Tactical response to infringers – copy them?

Scrabulous is an online (Facebook) but unauthorised version of Hasbro and Mattel’s Scrabble board game – Hasbro and Mattel have threatened legal action and negotiations have been continuing for the past few months.  Though when I last checked, Scrabulous was stil onlne.

In the latest development, RealNetworks with Mattel and Hasbro have launched their own, competing version of online Scrabble. 

This is an unusual response.  Usually the IP owner has no need to ‘copy’ the infringing product, as they have their own, original version already in the market.

Except when the alleged infringement is online (and the original isn’t).  Interestingly, it appears as though the ‘official version’ isn’t as good as the ‘copy’.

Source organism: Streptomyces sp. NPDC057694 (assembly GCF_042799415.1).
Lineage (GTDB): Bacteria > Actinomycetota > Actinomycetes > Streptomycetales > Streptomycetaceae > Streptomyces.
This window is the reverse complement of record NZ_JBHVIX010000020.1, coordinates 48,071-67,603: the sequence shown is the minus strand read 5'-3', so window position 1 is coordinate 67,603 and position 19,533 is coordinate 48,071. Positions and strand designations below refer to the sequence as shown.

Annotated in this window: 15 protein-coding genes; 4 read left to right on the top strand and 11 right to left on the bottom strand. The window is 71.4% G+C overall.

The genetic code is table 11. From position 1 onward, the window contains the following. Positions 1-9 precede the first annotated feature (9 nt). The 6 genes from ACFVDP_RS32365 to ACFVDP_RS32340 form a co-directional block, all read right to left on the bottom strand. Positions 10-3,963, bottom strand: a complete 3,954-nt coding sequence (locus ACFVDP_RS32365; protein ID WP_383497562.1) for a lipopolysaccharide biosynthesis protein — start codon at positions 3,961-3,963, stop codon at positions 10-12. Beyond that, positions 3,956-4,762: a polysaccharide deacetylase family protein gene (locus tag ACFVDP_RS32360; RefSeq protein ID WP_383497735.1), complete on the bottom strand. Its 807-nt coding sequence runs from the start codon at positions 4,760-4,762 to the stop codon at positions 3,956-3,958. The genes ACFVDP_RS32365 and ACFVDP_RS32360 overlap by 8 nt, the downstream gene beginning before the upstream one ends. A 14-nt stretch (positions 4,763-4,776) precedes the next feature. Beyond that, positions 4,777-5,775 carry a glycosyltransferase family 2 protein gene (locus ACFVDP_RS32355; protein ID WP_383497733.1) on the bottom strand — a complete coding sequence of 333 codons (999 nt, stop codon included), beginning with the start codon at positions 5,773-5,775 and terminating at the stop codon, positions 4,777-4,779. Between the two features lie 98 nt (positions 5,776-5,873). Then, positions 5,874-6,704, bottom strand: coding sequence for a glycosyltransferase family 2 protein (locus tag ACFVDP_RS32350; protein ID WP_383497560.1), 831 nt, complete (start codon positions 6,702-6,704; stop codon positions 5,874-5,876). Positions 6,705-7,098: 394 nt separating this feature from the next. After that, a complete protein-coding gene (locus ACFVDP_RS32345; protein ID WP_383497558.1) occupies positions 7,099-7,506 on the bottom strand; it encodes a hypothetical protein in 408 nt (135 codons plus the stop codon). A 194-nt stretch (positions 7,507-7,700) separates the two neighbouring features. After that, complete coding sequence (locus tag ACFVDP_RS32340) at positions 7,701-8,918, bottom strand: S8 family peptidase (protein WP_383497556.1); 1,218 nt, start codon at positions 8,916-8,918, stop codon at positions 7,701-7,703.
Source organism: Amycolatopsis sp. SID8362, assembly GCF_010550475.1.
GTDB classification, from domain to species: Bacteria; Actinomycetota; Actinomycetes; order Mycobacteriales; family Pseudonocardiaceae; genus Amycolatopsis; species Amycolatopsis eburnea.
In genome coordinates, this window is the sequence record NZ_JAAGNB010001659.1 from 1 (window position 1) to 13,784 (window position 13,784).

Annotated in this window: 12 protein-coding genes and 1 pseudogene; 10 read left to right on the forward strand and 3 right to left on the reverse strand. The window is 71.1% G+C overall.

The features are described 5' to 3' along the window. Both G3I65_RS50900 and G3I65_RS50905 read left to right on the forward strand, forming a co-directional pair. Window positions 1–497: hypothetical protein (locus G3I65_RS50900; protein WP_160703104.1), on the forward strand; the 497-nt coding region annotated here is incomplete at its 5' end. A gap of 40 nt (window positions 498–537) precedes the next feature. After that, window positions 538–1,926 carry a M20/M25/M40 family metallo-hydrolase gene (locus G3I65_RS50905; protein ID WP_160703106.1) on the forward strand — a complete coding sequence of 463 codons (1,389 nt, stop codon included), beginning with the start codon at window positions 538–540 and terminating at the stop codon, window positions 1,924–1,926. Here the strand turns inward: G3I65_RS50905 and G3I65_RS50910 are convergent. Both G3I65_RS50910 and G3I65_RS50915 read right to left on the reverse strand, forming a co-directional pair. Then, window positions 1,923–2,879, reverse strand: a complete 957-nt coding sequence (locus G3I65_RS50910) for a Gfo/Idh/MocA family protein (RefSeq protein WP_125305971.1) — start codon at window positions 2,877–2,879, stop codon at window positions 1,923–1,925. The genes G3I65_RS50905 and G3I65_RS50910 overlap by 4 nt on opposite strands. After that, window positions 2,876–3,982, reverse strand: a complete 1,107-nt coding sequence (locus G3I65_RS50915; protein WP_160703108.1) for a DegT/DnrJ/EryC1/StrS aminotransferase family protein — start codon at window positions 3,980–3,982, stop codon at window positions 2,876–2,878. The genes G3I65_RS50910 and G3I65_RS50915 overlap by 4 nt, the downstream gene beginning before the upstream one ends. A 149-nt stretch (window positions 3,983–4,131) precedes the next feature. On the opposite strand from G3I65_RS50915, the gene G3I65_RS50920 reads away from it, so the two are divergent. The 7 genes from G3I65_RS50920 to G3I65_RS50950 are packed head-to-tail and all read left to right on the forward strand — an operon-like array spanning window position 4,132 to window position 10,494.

More interesting still, is the extent to which the ‘official’ online version breaches copyright in the ‘unauthorised version’.

2 Comments on “Tactical response to infringers – copy them?

  1. I think this is a fascinating story.  Apparently sales of the ‘official’ board game have increased on the back of Scrabulous taking the game to a new audience.  Surely a deal is a best way solution not launching an inferior product. Maybe a case of being blinded by ‘not invented here’?

  2. Thanks Michelle – I think you’re right.  Companies that encourage others to innovate and add to their IP (eg. under licence) can do incredibly well.  This model is very common and successful in the online environment – developers are usually handed tools to use to develop their own improvements.Not so common outside the online world, and the trouble for Mattel has arisen in trying to apply the old model where it perhaps doesn’t fit so well.

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